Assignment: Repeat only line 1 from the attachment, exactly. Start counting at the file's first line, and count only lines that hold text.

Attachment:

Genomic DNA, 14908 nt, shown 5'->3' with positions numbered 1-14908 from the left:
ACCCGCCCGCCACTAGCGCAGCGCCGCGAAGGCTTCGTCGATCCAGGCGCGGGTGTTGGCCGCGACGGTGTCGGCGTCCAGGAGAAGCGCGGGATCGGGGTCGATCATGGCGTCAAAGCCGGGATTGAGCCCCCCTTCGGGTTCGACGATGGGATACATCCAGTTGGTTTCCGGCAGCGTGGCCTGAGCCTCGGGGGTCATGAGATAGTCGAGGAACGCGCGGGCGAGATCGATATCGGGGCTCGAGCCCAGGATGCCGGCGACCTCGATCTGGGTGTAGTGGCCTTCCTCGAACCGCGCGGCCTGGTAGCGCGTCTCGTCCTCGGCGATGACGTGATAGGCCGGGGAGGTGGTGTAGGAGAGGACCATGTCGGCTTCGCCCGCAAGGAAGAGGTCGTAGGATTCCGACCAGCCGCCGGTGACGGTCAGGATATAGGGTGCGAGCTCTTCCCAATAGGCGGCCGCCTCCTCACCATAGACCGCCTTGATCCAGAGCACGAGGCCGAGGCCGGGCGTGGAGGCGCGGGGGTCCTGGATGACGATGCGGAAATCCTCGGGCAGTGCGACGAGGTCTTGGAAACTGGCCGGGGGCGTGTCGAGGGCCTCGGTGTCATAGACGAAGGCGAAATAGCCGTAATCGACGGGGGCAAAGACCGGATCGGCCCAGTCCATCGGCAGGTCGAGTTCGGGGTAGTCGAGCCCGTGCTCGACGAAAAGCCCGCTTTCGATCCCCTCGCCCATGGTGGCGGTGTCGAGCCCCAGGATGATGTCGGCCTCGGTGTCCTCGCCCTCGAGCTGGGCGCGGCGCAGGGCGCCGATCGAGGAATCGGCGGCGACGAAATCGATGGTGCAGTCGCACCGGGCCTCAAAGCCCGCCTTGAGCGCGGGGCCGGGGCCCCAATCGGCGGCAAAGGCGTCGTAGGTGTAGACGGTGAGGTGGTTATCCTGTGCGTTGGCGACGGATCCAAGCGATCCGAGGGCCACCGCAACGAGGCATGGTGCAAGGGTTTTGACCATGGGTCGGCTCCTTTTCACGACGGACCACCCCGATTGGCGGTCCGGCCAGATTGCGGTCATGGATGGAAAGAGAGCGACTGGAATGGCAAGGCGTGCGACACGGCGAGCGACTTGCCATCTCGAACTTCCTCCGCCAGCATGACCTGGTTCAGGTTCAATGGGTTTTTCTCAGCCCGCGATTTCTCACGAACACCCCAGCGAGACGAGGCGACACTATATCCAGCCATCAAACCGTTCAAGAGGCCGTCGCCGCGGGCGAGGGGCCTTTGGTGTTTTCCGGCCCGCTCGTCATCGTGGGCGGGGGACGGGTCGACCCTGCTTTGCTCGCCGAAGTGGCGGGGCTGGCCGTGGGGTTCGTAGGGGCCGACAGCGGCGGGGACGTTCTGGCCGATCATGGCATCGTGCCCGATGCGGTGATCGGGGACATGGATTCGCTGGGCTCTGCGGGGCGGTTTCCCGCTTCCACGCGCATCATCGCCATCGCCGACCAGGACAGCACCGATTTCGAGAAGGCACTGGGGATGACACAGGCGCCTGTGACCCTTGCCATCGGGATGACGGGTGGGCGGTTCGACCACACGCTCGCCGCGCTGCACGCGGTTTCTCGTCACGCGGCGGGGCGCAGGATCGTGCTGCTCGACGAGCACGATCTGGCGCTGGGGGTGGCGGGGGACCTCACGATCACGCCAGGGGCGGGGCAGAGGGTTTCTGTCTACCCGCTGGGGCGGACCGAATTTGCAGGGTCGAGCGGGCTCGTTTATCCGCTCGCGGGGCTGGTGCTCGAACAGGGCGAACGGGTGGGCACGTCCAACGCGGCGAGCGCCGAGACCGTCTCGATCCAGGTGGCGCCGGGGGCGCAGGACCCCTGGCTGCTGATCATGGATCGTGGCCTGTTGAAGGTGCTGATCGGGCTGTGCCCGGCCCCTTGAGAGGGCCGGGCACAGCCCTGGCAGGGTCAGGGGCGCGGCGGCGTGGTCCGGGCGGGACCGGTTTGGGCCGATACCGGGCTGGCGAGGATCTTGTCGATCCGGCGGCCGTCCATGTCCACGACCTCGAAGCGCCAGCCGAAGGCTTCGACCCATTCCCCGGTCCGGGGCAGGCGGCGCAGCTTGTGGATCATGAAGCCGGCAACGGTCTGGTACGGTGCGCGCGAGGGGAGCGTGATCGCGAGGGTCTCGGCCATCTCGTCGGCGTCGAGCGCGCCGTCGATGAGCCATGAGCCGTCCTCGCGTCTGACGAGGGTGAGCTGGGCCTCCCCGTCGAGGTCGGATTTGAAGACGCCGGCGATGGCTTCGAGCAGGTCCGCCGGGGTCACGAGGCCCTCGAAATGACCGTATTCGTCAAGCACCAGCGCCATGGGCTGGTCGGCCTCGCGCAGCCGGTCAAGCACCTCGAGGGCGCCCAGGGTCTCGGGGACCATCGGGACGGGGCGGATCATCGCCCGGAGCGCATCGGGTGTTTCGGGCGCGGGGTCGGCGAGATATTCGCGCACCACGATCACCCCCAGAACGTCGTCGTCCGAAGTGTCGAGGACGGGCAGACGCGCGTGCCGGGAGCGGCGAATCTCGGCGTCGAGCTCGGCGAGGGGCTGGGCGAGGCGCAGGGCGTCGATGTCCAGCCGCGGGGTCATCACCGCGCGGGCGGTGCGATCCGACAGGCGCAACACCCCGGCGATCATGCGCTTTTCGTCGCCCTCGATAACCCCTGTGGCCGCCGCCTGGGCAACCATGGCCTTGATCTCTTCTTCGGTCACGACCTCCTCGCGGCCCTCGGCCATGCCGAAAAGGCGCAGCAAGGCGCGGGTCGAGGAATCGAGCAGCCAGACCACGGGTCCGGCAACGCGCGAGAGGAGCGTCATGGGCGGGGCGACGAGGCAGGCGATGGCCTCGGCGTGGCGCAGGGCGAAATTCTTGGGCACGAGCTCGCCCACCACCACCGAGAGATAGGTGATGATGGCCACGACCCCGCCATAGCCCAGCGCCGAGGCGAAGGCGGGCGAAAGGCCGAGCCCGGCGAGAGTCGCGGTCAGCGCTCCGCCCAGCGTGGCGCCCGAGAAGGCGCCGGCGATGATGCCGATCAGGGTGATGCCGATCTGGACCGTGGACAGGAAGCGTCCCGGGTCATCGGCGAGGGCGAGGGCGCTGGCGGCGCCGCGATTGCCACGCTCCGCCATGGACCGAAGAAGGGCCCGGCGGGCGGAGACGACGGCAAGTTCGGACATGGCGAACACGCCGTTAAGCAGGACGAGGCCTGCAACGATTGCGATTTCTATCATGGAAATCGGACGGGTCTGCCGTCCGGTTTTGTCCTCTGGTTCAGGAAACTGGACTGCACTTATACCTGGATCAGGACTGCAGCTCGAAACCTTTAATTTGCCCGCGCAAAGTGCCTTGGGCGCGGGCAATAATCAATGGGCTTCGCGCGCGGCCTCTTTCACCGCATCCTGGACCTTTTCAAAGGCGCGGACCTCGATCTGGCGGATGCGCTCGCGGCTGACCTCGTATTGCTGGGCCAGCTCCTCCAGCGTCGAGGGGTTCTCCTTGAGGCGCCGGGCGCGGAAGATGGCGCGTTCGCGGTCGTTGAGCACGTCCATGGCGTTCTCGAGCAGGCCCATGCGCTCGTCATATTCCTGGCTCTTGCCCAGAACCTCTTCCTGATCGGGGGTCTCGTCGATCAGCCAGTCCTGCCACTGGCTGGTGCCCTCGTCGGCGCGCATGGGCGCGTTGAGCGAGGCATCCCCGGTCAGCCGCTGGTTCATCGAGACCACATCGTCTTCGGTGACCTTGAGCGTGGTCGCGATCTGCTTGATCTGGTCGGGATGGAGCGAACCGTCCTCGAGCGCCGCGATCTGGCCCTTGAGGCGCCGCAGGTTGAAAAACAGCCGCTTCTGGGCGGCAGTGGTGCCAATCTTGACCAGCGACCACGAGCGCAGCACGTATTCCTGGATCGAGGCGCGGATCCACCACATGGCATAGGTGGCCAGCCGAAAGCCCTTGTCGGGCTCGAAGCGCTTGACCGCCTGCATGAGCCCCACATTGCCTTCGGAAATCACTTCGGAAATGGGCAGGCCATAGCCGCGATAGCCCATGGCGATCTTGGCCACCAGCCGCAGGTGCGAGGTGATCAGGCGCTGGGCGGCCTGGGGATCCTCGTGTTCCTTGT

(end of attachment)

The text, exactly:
Genomic DNA, 14908 nt, shown 5'->3' with positions numbered 1-14908 from the left: